Ana considers the government action, at both federal and state level, has been timid and negligent. People who live with HIV/SIDA are already stigmatized and have difficulties remaining in the informal labour market: “In our region, Cariri, most of this population is in informal labour, principally in sales, and now, in the midst of the pandemic, these people have no means of guaranteeing their subsistence with dignity,” Ana explained.  She also talked about the problem of accessing treatment.  Public transport is not circulating and consultations have been partially suspended: “There are only emergency appointments.  People who live with HIV, principally those who do not have their own transport, have suffered even more from the impacts caused by the pandemic.  There are difficulties accessing medication, which is the minimum required, and this situation is aggravated by a lack of telephone contact for patients/services.”

In relation to this, Ronildo Oliveira also denounced the absence of state action, declaring “Here in Ceará, the reference hospital for SIDA/AIDs – São José and the state infectious diseases service, historically run down, have become reference centres for COVID-19.  Access to treatment for people living with HIV has become even more precarious.  And a lack of PPE [Personal Protective Equipment] leaves patients even more vulnerable.”

There is a series of social determinants related to sexually transmitted diseases and populations vulnerable to infections, such as LGBTQI+ communities, the association’s target audience, which experiences a greater impact from the pandemic.  “We have seen the intensification and synergy of vulnerabilities in a much more acute way at this time of pandemic, most are black, poor, from peripheral neighbourhoods, and semi-literate.  Many are not registered with any government benefit agencies, such as the Federal Government’s Single Registry for Social Programmes (Cadastro Único para Programas Sociais do Governo Federal: CadÚnico). With no possibility of working and no support from social programmes or local governments, the LGBTQI+ population, which already faces prejudice and discrimination in other situations, is experiencing a deepening of the vulnerable conditions they already suffer,” describes Ana Pereira, referring to the transvestites and transsexuals served by the organization.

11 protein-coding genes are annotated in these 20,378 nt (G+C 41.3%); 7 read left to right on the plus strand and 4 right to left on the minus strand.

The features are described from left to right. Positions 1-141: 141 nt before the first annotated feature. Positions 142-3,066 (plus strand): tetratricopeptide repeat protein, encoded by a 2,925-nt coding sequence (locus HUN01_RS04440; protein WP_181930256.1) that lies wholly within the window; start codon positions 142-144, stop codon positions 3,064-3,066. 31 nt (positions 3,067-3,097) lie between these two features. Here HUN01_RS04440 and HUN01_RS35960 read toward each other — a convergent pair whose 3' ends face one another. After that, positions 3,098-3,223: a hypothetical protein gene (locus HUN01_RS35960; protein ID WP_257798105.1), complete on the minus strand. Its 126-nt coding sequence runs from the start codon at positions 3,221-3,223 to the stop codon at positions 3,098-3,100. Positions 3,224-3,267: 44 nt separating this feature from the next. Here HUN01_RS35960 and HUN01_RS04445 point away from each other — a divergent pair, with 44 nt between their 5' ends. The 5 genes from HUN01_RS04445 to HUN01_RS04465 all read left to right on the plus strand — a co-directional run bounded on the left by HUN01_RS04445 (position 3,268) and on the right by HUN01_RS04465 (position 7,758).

Partnership with CESE

Asserting its commitment to the guarantee of human rights and to overcoming the inequalities faced by HIV positive people and LGBTQI+ communities, CESE supports the measures of the Caririense Association for the Fight Against SIDA to continue guaranteeing the rights of these populations, through: Home delivery of medication for people living with HIV/SIDA; Distributing staple food baskets, as well as cleaning and personal hygiene materials, facemasks, 70% alcohol hand sanitizer and cooking gas to this group; and legal and social support via telephone contact, messaging apps and e-mail to respond to questions about CadÚnico (social benefit), the times of medication deliveries, emergency government aid and the location of services for suspected COVID-19 cases.

Ronildo talked about the importance of CESE’s support through the match funding methodology: “CESE was and will be a great partner, both in local fundraising training and in support through the match funding project.  We are grateful for its sensitivity in supporting life projects for populations that suffer the most within our local context.”

Ana, who is also the institution’s fundraiser, added her thanks for the support received during such a difficult period: “I send to CESE all the gratitude of those whose lives have been impacted and improved through this connection of confidence and willingness to see a more egalitarian and fair world.  This partnership has been of fundamental importance to help our beneficiaries during such a difficult time of pandemic.  Through CESE, we have been able to minimize the negative impact the COVID-19 pandemic has had on the lives of so many people.  In delivering medication and providing information about health services, in being a link between the reference centre and patients living with HIV, and by saying YES to requests for food aid and other basic needs.”


Match Funding Methodology

During the pandemic period, CESE is making funds available through the Action for Children Programme to support social movements and partner organizations in their emergency aid activities to combat the impacts of SARS-CoV-2, the COVID-19 causative agent.  Through this support, CESE is encouraging groups to raise half of the funds required to run their project and then doubles the amount.

The Caririense Association for the Fight Against AIDS ran two fundraising activities, the sale of a feijoada bean stew via delivery and a campaign for online donations through virtual fundraising platforms.  The organization raised BRL 8,382.00 and CESE matched the amount, leading to a total of BRL 16,522.00.